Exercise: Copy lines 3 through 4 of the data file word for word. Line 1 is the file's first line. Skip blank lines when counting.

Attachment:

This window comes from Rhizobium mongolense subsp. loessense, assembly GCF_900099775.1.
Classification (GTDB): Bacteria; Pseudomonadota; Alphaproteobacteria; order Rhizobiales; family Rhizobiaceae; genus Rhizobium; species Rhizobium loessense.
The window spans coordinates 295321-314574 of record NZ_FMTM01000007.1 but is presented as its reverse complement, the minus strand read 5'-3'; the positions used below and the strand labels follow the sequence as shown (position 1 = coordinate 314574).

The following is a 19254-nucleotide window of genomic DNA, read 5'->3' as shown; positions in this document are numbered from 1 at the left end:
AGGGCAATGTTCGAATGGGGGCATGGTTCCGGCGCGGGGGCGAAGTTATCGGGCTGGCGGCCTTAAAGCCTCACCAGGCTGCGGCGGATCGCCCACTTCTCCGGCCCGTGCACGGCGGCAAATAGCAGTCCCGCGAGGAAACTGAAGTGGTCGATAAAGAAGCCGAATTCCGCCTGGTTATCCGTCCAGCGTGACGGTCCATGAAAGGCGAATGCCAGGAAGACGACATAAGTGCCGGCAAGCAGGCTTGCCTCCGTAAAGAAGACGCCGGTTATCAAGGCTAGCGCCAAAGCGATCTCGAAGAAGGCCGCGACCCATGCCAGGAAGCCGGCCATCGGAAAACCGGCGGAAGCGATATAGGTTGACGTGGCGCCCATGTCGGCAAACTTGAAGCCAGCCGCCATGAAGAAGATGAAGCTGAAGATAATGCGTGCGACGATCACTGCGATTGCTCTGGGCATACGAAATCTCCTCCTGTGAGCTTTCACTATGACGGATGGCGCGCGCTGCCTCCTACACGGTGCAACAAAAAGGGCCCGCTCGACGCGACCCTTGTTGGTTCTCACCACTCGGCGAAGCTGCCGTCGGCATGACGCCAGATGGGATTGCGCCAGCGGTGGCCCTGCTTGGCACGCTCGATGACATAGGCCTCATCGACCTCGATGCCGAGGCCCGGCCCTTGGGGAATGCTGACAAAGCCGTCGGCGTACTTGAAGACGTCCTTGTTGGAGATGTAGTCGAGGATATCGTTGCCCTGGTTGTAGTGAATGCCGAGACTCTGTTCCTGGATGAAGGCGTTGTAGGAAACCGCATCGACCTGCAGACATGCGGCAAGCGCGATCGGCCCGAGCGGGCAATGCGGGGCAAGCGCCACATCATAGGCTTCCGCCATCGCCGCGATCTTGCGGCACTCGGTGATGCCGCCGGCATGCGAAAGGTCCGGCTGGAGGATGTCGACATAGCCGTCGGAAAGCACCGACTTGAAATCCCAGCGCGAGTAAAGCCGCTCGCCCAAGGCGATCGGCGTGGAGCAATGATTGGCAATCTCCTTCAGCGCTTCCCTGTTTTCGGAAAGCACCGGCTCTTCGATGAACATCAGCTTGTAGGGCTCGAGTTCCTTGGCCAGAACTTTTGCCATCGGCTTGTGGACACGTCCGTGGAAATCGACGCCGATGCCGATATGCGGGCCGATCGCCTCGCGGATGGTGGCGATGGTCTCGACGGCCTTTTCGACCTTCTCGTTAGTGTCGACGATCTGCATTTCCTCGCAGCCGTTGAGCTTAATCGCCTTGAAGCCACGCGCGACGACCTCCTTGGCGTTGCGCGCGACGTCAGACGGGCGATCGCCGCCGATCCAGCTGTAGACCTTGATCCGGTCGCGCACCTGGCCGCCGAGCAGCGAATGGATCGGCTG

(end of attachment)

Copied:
The window spans coordinates 295321-314574 of record NZ_FMTM01000007.1 but is presented as its reverse complement, the minus strand read 5'-3'; the positions used below and the strand labels follow the sequence as shown (position 1 = coordinate 314574).

The following is a 19254-nucleotide window of genomic DNA, read 5'->3' as shown; positions in this document are numbered from 1 at the left end: